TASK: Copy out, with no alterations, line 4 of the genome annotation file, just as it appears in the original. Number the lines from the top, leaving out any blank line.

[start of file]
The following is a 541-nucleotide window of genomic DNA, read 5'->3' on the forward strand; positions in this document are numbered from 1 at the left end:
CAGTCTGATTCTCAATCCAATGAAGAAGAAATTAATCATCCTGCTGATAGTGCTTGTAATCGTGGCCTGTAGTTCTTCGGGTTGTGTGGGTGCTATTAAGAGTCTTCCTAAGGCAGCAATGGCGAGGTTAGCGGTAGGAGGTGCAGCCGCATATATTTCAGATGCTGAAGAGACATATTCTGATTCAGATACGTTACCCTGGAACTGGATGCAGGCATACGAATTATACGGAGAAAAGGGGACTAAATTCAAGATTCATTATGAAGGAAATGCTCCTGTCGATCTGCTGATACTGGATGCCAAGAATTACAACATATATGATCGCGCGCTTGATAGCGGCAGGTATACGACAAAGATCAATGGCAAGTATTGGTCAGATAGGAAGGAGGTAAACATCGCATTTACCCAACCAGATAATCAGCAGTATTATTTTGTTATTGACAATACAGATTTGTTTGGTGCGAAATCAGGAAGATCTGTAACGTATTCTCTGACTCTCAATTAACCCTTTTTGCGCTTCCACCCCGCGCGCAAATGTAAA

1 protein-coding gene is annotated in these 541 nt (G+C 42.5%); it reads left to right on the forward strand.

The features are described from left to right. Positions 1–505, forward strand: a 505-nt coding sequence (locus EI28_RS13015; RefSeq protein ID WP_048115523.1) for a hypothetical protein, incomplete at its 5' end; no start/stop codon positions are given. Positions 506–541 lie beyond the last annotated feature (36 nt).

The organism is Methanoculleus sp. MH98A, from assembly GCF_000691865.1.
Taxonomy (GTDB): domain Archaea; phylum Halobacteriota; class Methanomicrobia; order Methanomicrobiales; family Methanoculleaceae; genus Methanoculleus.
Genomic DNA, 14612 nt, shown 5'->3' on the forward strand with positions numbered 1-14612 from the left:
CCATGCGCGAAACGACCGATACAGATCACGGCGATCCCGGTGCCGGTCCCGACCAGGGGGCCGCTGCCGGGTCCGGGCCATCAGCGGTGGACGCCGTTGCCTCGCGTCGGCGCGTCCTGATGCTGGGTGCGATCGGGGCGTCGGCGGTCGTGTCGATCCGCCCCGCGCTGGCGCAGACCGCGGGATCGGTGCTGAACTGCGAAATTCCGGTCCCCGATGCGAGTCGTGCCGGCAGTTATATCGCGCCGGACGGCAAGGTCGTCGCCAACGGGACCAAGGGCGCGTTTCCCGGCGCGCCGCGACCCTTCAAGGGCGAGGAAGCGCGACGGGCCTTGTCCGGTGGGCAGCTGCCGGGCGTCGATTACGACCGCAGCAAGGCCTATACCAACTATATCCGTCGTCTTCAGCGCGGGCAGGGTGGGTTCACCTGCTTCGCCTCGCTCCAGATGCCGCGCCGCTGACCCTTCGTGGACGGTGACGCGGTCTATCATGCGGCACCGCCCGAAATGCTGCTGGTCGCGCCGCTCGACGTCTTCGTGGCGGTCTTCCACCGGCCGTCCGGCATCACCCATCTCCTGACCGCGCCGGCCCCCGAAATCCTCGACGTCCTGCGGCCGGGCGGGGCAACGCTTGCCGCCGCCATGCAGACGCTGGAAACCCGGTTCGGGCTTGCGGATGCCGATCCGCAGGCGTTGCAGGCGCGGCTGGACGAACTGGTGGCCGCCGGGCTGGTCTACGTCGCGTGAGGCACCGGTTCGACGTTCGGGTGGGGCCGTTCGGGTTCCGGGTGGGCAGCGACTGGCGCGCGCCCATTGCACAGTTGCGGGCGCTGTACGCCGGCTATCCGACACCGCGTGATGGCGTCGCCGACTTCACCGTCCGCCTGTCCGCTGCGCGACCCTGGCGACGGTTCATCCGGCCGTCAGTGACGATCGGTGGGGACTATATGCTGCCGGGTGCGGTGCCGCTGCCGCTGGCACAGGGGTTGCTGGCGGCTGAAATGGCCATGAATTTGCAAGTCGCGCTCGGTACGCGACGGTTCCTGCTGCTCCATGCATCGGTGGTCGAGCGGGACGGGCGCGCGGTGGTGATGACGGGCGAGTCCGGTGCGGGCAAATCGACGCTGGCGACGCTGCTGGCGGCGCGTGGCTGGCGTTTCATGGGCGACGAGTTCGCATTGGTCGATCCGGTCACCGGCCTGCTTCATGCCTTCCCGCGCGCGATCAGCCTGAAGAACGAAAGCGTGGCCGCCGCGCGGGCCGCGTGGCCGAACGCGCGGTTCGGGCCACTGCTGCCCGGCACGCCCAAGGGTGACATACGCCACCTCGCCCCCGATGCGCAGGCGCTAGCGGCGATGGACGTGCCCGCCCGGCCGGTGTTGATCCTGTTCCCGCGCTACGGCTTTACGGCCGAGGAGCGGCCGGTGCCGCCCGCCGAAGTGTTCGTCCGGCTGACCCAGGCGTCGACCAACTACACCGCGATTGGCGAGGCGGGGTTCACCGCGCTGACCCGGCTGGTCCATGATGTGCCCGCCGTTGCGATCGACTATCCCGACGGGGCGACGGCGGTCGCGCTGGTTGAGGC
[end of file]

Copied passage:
The features are described from left to right. Positions 1–505, forward strand: a 505-nt coding sequence (locus EI28_RS13015; RefSeq protein ID WP_048115523.1) for a hypothetical protein, incomplete at its 5' end; no start/stop codon positions are given. Positions 506–541 lie beyond the last annotated feature (36 nt).